Saturday, 6 September 2014


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Butternut squash (Cucurbitaceae moschata) is perhaps the most identifiable of the squashes due to its distinctive pale yellow and pear-shaped fruit. The orange flesh inside is distinctly sweet and tastes delicious roasted.  They are high in vitamin A as well as providing vitamin C, manganese and fibre.

Butternut squash is a winter squash and belongs to the Cucurbitaceae family, along with pumpkins, gourds, cucumber and melon. Squashes bear palmately lobed, alternate, and simple leaves and have spiralling tendrils. They have yellow flowers and their fruits are specialized berries called pepos, which can grow very large. Winter squash take longer to mature than summer squashes, one hundred days versus fifty days.  They have durable rinds and are consumed when the fruits and seeds are fully mature. A single plant can produce three or four butternut squashes each season.

Growing squash from seed

Once the soil has sufficiently warmed up squash can be planted directly outside in your beds, usually between April and June.  However you may wish to give your butternut squash a head start by starting them off indoors several weeks before the last frost is due.  Plant your seeds in 11 cm pots, which will accommodate 2-3 seeds. Place the seeds 2 cm under the soil, lightly water and keep on a warm, sunny windowsill until germination.  Harden off before planting out in the bed two weeks after the last frost has passed.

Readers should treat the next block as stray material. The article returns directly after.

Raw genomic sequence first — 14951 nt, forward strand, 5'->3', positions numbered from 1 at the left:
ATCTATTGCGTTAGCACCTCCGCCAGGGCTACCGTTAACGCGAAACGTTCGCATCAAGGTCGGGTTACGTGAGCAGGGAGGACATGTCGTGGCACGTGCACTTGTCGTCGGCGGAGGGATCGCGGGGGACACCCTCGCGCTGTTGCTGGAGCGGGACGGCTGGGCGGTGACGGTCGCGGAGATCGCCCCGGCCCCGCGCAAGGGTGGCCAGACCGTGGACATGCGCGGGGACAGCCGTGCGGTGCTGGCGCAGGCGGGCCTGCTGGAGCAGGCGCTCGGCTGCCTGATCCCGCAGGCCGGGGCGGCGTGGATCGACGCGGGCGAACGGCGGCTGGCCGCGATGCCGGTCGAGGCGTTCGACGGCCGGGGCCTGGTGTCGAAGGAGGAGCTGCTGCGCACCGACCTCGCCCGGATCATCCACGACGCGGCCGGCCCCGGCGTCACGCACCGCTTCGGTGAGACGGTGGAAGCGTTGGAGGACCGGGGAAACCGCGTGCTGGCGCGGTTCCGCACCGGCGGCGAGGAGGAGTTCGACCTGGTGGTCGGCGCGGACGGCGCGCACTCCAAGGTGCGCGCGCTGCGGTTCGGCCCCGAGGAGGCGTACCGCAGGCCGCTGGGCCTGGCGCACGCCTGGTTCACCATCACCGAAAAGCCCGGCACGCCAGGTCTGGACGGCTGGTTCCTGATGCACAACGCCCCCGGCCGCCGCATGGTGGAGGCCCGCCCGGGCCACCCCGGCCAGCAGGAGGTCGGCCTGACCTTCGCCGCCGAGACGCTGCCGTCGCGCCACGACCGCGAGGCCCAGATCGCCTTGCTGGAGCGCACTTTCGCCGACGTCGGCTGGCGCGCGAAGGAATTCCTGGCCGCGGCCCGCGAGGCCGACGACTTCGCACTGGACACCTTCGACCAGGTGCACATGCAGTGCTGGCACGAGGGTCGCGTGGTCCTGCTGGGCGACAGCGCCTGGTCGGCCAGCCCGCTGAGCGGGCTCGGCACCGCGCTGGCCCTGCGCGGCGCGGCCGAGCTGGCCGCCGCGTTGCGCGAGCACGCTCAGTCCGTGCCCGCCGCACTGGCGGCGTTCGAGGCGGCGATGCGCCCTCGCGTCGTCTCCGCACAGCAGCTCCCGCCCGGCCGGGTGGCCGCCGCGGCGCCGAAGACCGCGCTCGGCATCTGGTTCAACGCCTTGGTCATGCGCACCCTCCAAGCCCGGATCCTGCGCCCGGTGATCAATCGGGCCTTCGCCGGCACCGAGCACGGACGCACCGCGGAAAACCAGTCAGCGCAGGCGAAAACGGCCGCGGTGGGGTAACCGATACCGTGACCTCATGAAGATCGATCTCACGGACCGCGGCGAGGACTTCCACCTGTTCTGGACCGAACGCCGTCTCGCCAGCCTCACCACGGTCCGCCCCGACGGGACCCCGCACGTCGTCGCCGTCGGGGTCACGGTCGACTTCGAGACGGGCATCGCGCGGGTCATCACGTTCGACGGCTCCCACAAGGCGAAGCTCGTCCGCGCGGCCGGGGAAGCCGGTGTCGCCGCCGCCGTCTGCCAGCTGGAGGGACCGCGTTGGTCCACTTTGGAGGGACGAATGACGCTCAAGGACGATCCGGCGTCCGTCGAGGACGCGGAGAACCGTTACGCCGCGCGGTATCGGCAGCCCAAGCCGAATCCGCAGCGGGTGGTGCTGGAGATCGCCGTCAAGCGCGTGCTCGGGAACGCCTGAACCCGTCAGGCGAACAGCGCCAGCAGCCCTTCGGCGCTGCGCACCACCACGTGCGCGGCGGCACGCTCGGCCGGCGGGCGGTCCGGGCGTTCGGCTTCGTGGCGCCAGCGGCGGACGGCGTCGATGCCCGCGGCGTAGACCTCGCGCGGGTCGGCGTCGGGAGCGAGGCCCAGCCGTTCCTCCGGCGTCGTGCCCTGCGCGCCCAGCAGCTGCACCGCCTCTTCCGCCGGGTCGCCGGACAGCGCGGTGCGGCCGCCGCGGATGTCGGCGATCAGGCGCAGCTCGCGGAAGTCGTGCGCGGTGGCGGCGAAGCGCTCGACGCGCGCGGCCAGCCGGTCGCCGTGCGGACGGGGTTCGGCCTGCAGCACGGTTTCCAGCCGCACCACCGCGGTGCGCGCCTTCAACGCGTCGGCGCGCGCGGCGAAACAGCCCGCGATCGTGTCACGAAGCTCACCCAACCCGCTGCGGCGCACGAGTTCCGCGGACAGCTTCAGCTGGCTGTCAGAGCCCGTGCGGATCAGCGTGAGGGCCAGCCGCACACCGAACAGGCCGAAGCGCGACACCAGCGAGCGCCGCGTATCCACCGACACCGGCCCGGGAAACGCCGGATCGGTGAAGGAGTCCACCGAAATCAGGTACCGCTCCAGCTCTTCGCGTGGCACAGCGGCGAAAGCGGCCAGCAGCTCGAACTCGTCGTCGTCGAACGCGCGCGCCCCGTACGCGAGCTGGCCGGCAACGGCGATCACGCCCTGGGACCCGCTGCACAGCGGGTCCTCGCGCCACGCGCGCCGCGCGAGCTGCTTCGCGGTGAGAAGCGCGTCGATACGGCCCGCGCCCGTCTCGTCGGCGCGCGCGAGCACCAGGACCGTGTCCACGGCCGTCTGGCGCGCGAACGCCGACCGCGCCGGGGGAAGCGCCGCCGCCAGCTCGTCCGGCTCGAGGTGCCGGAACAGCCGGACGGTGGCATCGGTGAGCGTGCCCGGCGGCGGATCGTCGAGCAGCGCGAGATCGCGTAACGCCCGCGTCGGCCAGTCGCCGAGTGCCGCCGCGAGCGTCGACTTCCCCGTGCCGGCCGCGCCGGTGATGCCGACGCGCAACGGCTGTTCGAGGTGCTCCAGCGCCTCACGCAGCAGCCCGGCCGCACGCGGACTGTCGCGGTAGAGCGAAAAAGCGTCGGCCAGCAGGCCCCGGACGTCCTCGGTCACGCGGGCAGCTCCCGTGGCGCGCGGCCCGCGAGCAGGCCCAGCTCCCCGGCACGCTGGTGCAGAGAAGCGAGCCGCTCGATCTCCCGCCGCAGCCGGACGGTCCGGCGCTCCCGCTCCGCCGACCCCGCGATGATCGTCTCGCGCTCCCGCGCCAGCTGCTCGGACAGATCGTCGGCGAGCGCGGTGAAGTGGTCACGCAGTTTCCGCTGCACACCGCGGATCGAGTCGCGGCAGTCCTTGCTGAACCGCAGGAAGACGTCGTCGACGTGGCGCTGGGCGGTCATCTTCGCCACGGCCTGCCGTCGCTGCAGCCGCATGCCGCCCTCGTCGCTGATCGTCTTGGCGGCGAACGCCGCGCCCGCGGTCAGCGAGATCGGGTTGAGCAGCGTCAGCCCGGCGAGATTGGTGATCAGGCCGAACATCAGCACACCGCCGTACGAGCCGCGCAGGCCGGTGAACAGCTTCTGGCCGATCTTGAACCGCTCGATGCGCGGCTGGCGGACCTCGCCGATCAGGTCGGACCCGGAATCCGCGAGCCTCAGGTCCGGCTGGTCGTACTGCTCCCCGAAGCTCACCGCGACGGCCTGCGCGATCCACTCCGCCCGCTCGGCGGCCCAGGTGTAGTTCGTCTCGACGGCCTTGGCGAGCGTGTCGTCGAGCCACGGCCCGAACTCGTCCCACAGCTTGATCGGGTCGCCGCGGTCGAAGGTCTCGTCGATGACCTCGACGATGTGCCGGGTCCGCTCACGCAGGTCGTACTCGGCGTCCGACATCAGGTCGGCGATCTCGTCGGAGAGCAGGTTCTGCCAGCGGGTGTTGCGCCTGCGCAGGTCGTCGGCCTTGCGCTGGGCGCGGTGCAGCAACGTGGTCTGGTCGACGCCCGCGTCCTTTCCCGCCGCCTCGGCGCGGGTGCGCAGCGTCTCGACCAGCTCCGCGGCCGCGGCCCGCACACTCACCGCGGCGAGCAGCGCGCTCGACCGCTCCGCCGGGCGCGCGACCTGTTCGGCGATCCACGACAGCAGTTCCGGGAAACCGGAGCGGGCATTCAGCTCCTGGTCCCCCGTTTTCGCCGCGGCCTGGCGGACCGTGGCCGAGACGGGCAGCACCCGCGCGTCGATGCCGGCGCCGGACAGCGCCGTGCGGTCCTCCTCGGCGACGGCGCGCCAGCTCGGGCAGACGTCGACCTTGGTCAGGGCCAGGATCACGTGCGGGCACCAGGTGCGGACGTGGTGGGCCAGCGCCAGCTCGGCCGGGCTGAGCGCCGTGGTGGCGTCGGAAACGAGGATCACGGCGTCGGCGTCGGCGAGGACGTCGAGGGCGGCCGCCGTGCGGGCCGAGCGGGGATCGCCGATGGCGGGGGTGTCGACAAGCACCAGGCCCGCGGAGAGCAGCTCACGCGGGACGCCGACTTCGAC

Butternut squash can grow very large so you will only require three or four plants for a good harvest.  Ensure that you have enough room in your bed to accommodate them as your plants will require plenty of space.  Select a sunny position and prepare the seed bed by digging planting holes 90 cm / 3 feet apart two weeks before sowing. Fill with a mixture of compost and soil and incorporate a general fertiliser. Place a single plant in each planting hole, or 3-5 seeds if planting direct into the soil (but thin out as necessary).

You many wish to grow your squash as climbers rather than ground cover.  If so ensure they have a sturdy framework on which to climb and plant at 60 cm intervals. Support the heavy fruit as necessary with slings or nets ties into the trellis.


Squashes are thirsty plants so water well to ensure that the soil is kept constantly moist. However the neck of the plant can rot if water sits around the top of the plant. You can sink a 15 cm / 6 " pot alongside the plant and water into this to ensure that water reaches the roots.

Butternut squashes will have male only flowers bloom prior to the female ones.  It is the female flowers that will set fruit. Squashes are hungry too so feed every 2 weeks with a liquid fertiliser once the fruits have started to swell. Watch out for pest and disease such as powdery mildew and grey mould.

When the season is coming to a close pinch off any new flowers or small squashes to allow the main crop to swell. Allow the fruit to mature on the plant and remove the fruit just prior to the first frost. When the fruits are mature the skins become tough, so check with your fingernail to ensure that you cant cut the skin.

Butternut squash have a long storage life if you leave in the sun to dry for a few days and can be stored for several months.

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